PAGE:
Food and Nutrition 

A health breakfast, hot homemade lunch and 2 nutritious snacks are served every day. The children are encoraged to help prepare and serve our snacks.  I buy as much local and fresh, organic products as possible. We get a monthly Homegrown Hamper box of fruits and veggies and items from many local farmers. I post a monthly lunch menu at the door and add photos of our lunches to our social media pages often. The children eat the foods I feed my family so you won't find any Kraft dinner, hot dogs or PB&J on your child's plate. Our meal patterns developed by a locaal chef ensure healthy balanced meals and snacks with a daily vegan option. ​Water is always avalible.


“Children more than ever, need opportunities to be in their bodies in the world – jumping rope, bicycling, stream hopping and fort building. It’s this engagement between limbs of the body and bones of the earth where true balance and centeredness emerge.” 

-David Sobel

Outdoor Experiential Education (OEE)

Learning in the outdoors is a powerful and meaningful platform for life­long learning for all learners. Outdoor education is much more than learning outdoor skills, it is avenue for personal and group development. Moreover, it provides authentic experiences for students to grow in the skills required to be an engaged 21st century citizen. In addition, the out of doors provides a unique space to explore curricula for all subject matter. Students are also able experience the life­long physical and mental benefits of an active outdoor lifestyle.

Four Pillars of Outdoor, Environmental and Experiential Education at WHL are:

1.     Character Education

2.     Environmental/ Ecological Education

3.     Wellness Education

4.     Outdoor Skills


2022 Specialty Classes

In addition to all our weekly activities, we offer enrichment activities at no additional cost to enhance your child's childcare experiences. The following programs to augment our daily learning


The DAP App. (Physical Literacy)

Little Artists (Visual Arts)

IncrEdible Cooking

Ready, Set , Explore (Nature based Pen Pal Program)

1000 Books Before Kindergarden (Literacy)

1K Hours Outside (Outdoor Programming)



We also listen to the Gumdrop Readers Podcast and have mindfulness and meditation time weekly.



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“Educating the mind without educating the heart is no education at all.”

-Aristotle 

Evidence based Social Emotional Learning

Social-emotional skills like kindness, and self-regulation will contribute to childrens overall success in life. One study found that social-emotional wellness in kindergarten correlated with success up until age 25.¹


Activities that help Identify and label feelings (your own and others’) is a valuable life skill that takes lots of practice.  We participate in morning check in and daily practice identifying how we feel.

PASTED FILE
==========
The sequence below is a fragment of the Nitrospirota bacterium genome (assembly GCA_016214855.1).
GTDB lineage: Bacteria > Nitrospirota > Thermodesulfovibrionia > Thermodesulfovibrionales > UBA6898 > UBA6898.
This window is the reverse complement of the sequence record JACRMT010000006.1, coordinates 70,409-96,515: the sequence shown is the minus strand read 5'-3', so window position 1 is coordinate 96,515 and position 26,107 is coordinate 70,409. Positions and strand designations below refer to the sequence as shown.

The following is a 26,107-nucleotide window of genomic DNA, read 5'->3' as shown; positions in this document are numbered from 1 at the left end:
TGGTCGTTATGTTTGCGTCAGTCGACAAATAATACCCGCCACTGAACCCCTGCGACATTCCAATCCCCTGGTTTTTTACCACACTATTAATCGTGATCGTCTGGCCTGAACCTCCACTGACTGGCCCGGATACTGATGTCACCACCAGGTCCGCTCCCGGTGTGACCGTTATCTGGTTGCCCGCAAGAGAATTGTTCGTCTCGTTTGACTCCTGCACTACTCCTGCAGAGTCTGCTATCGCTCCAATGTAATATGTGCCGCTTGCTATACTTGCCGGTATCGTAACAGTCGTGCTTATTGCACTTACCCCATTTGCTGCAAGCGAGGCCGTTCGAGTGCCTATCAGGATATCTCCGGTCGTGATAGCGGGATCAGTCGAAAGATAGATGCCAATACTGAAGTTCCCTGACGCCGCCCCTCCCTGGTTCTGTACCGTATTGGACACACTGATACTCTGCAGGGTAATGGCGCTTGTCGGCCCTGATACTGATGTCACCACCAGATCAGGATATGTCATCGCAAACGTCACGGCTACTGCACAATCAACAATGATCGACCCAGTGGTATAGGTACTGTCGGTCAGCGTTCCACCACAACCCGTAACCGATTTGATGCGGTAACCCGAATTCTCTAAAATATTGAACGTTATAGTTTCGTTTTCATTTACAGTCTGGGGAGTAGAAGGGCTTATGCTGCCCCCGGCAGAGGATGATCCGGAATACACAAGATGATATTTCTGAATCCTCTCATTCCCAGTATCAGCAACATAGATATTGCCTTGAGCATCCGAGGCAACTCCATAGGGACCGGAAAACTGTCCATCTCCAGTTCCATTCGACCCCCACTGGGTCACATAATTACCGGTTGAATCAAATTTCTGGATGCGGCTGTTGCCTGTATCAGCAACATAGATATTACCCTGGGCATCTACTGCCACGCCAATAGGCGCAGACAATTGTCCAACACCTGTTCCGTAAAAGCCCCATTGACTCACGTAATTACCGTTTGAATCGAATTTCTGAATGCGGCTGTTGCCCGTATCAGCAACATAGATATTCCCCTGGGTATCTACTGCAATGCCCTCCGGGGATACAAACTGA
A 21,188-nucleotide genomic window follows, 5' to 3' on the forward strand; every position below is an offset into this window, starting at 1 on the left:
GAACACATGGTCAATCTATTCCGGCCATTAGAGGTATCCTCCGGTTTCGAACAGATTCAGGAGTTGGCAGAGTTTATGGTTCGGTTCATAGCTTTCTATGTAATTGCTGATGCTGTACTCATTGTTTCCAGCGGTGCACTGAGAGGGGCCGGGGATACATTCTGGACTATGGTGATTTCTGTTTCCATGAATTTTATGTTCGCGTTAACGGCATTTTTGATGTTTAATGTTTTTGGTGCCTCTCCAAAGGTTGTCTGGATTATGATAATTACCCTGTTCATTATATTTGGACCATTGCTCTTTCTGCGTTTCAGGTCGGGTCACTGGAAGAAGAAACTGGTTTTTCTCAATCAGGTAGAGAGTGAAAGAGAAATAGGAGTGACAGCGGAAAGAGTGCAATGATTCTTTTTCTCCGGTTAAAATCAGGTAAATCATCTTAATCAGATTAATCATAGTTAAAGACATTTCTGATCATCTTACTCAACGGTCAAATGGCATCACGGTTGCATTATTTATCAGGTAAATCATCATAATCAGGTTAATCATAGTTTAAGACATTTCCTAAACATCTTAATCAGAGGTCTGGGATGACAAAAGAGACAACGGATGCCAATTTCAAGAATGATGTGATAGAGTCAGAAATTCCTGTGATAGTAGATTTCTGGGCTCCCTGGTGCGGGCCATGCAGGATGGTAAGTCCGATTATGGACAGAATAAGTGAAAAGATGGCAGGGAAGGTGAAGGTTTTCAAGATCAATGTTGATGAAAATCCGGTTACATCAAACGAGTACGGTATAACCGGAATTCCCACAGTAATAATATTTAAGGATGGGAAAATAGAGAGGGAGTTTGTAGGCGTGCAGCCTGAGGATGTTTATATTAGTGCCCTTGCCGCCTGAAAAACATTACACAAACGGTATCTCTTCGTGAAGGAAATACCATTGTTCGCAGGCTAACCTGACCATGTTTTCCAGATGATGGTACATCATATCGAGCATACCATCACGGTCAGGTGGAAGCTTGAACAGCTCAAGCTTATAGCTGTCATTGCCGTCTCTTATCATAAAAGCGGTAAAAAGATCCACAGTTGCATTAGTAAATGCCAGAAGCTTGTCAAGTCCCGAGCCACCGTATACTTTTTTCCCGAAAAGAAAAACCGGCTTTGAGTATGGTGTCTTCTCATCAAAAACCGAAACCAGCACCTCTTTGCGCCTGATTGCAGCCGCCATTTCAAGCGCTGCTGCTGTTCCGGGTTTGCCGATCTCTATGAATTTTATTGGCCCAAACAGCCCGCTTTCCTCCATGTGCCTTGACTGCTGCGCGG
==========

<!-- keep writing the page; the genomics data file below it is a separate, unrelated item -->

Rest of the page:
Being able to identify and label feelings is a great start. Knowing what to do when unsettling feelings come up is the next step. Feelings like anger, sadness, and confusion will undoubtedly arise from time to time. We use social-emotional activities to help the children learn how to cope in a safe environment. 

¹ https://ajph.aphapublications.org/doi/full/10.2105/AJPH.2015.302630

 Smart Risk Play 

Allowing little ones to take developmentally-appropriate risks can help them learn how to safely navigate their environment. 

There are six categories of risky play: 

• Great Heights – Climbing and balance.

• High Speed – Riding a bike, running, sliding. 

• Dangerous Elements – Playing near water. 

• Rough and Tumble – Wrestling/play fights.

• Lost/Disappear – Hide-and-go-seek.

• Dangerous Tools – Using a hammer.

Benefits of risky play include an increase in self-confidence, resilience, and creativity, as well as an understanding of limits, safety measures, and how to cope in stressful situations.



“We don’t have to engage in grand, heroic actions to participate in change. Small acts, when multiplied by millions of people, can transform the world.” 

– Howard Zinn

Eco Conscious Care 

With resources dwindling and the population growing, leading a sustainable lifestyle is more important than ever, especially when it comes to our children. Teaching them how to live sustainably early in their life can help them make more environmentally conscious choices as they grow.


It’s a rather unfortunate fact that children today are becoming alarmingly disconnected from nature and the great outdoors. While the advancement in technology has made leaps and bounds in the classroom environment, it does nothing to help foster a healthy appreciation for the Earth itself. That’s why we  make it our mission to connect children with the world around them by  spending time outdoors in nature engaging in free exploration and by including Earth stewardship in our OEE and indoor programs.